Rex Tillerson: "Peaceful Pressure Campaign" To Halt North Korean Nuclear Program Is The "Unanimous" Policy Of The Whole World

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Secretary of State Rex Tillerson joins 'Face the Nation' host John Dickerson to discuss North Korea's latest missile launch, and the diplomatic effort to resolve the crisis peacefully.

"The peaceful pressure campaign is built around... putting together the largest and strongest international coalition we can to send the same message to North Korea and to North Korea's neighbors, China and Russia, that this is the policy of the rest of the world," Tillerson said.

"You've seen that expressed now in two unanimous security council resolutions to impose the strictest sanctions ever," he explained. "All of that designed to bring North Korea to the table for constructive, productive dialogue."





"We have tried a couple of times to signal to them that we're ready when they're ready. And they have responded with more missile launches and a nuclear test. All they need to do to let us know they're ready to talk is to just stop these tests, stop these provocative actions, and let's lower the threat level and the rhetoric," he also said. "We'll know it when we see it in terms of their seriousness."

He warned, however: "If our diplomatic efforts fail though, our military option will be the only one left."

JOHN DICKERSON: All right. Let's move on to North Korea. This week the UN increased sanctions against North Korea. But then North Korea fired another missile. So what's next?

REX TILLERSON: Well, first, I think it's important to understand the policy of the United States, John, towards North Korea is to deny North Korea possession of a nuclear weapon and the ability to deliver that weapon. Our strategy has been to undertake this peaceful pressure campaign we call it enabled by the four no's.The four no's being that we do not seek regime change, we do not seek a regime collapse, we do not seek an accelerated reunification of the peninsula, and we do not seek a reason to send our forces north of the demilitarized zone. So the peaceful pressure campaign is built around enabling--putting together the largest and strongest international coalition we can to send the same message to North Korea and to North Korea's neighbors, China and Russia, that this is the policy of the rest of the world.

And you've seen that expressed now in two unanimous security council resolutions to impose the strictest sanctions ever. All of that designed to bring North Korea to the table for constructive, productive dialogue. If our diplomatic efforts fail though, our military option will be the only one left. So all of this is backed up by a very strong and resolute military option. But to be clear, we seek a peaceful solution to this.

JOHN DICKERSON: So going back to those four no's, those are a message to North Korea that--that despite the fact North Korea says that the U.S. has aggressive aims, the United States doesn't has aggressive aims. You've been clear about that. You've been clear again this morning. They're not getting the message, are they?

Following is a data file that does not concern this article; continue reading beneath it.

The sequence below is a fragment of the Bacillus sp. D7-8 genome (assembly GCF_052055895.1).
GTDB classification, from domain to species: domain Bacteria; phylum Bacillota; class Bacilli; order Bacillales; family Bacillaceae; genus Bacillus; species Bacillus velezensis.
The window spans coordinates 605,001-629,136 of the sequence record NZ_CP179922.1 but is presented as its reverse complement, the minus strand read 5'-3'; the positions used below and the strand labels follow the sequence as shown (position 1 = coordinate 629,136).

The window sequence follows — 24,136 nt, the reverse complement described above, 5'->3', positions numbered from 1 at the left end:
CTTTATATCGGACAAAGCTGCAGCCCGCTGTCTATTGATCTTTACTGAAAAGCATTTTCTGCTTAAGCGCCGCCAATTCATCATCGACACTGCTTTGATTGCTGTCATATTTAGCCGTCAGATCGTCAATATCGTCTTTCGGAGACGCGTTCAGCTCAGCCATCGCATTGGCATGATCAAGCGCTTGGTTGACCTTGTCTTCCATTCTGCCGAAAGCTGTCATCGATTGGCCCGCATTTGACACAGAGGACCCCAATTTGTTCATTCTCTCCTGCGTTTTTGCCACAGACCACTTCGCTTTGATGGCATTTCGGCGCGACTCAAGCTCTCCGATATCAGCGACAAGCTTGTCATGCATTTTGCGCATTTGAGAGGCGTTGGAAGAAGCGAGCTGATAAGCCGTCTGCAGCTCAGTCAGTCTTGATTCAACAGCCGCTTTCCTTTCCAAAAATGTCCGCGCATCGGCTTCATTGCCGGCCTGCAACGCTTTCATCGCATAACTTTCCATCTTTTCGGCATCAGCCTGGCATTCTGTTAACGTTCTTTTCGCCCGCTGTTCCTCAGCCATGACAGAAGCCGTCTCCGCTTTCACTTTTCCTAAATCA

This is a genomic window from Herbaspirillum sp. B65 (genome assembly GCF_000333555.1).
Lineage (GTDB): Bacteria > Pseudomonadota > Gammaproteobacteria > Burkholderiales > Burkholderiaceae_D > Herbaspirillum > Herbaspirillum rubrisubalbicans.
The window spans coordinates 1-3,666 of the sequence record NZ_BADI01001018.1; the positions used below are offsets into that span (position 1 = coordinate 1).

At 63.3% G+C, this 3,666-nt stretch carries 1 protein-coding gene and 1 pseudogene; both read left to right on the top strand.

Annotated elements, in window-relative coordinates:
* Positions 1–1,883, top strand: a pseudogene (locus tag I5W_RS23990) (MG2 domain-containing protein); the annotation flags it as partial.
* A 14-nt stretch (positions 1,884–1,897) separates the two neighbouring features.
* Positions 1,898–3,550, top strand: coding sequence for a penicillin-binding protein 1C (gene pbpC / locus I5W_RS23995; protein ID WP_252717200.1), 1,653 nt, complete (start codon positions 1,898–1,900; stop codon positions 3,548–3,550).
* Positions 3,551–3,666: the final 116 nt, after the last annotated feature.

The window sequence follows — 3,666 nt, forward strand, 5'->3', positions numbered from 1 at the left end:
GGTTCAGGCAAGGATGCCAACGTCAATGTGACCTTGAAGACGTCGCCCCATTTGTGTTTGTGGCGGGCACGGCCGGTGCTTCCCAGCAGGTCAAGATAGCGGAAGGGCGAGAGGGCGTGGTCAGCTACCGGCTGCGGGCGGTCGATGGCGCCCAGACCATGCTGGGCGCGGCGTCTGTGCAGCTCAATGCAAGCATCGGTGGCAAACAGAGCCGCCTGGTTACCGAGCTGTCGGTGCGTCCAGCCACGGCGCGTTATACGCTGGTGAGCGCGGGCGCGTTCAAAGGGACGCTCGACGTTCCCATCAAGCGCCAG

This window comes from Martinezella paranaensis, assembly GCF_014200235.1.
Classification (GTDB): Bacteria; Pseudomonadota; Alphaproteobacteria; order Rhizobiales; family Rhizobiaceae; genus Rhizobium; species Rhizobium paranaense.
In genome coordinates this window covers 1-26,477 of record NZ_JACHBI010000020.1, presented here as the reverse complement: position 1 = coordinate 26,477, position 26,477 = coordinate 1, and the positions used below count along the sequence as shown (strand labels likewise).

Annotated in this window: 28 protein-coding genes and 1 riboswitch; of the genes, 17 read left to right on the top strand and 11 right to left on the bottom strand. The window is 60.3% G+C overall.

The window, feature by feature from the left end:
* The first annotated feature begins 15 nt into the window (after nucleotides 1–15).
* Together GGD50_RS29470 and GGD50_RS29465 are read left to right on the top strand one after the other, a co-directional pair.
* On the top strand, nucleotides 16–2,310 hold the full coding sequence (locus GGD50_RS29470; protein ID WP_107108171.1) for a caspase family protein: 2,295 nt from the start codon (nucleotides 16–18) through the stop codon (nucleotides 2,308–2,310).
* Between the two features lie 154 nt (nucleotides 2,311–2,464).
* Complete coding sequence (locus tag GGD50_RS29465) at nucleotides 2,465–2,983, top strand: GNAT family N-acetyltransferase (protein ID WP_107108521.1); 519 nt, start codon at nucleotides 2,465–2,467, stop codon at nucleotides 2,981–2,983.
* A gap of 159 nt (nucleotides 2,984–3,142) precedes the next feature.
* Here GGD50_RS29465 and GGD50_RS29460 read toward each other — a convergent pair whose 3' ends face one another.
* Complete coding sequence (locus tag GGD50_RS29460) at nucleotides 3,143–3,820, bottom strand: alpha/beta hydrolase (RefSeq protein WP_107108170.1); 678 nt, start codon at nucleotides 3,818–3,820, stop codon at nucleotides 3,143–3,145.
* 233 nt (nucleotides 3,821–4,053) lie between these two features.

REX TILLERSON: No. It's also a message to assure China that that is also the U.S. policy as well. Because as you well know, China has concerns about a regime collapse in particular and the impact it might have along their border. So this is also to assure the government of China that that is not our agenda either. In an effort to bring them as part of our effort, and they have joined us in these most recent sanctions votes at the UN, we believe China and Russia as well can bring a lot of pressure to bear on North Korea.

JOHN DICKERSON: You've said that China and Russia need to take direct action. What direct action does China need to take?

REX TILLERSON: Well, there are two particular economic revenue streams to the North Koreans that are quite important to their ability to fund their weapons programs and to maintain their economic activity just within their own country. One, of course, is energy. No economy can function if it does not have access to energy.

REX TILLERSON: China is the principal supplier of oil to North Korea. They have cut off all supplies in the past when things got bad. We're asking China to use that leverage they have with North Korea to influence them. And in the case of Russia it's foreign laborers. Russia has over 30,000 foreign laborers from North Korea. Those wages all go back to the regime in North Korea.

JOHN DICKERSON: China says if they cut off the oil it will lead to that collapse that they worry about. Is there anything the U.S. can do to allay their fears?

REX TILLERSON: Well we--what we've said to them is, "Look, you have the best information. You have your hand on the valve. You set the valve where you think it's going to create the message that you want to send to this regime that they must change the path they're on." So we're put--leaving it in China's hands at this point

JOHN DICKERSON: And, and why not just start talks now? China, Russia, France have all said the U.S. should solve this with talks at the diplomatic table?

REX TILLERSON: Well, I'm waiting for the regime of North Korea to give us some indication that they're prepared to have constructive, productive talks. We have tried a couple of times to signal to them that we're ready when they're ready. And they have responded with more missile launches and a nuclear test. All they need to do to let us know they're ready to talk is to just stop these tests, stop these provocative actions, and let's lower the threat level and the rhetoric.

JOHN DICKERSON: Do they need to stop them, you know, give them or two weeks, or something? Or do they need to say, "We are going to stop"? Does it have to be a verbal promise?

REX TILLERSON: Well, I've said in the past, John, that we'll know it when we see it in terms of their seriousness.

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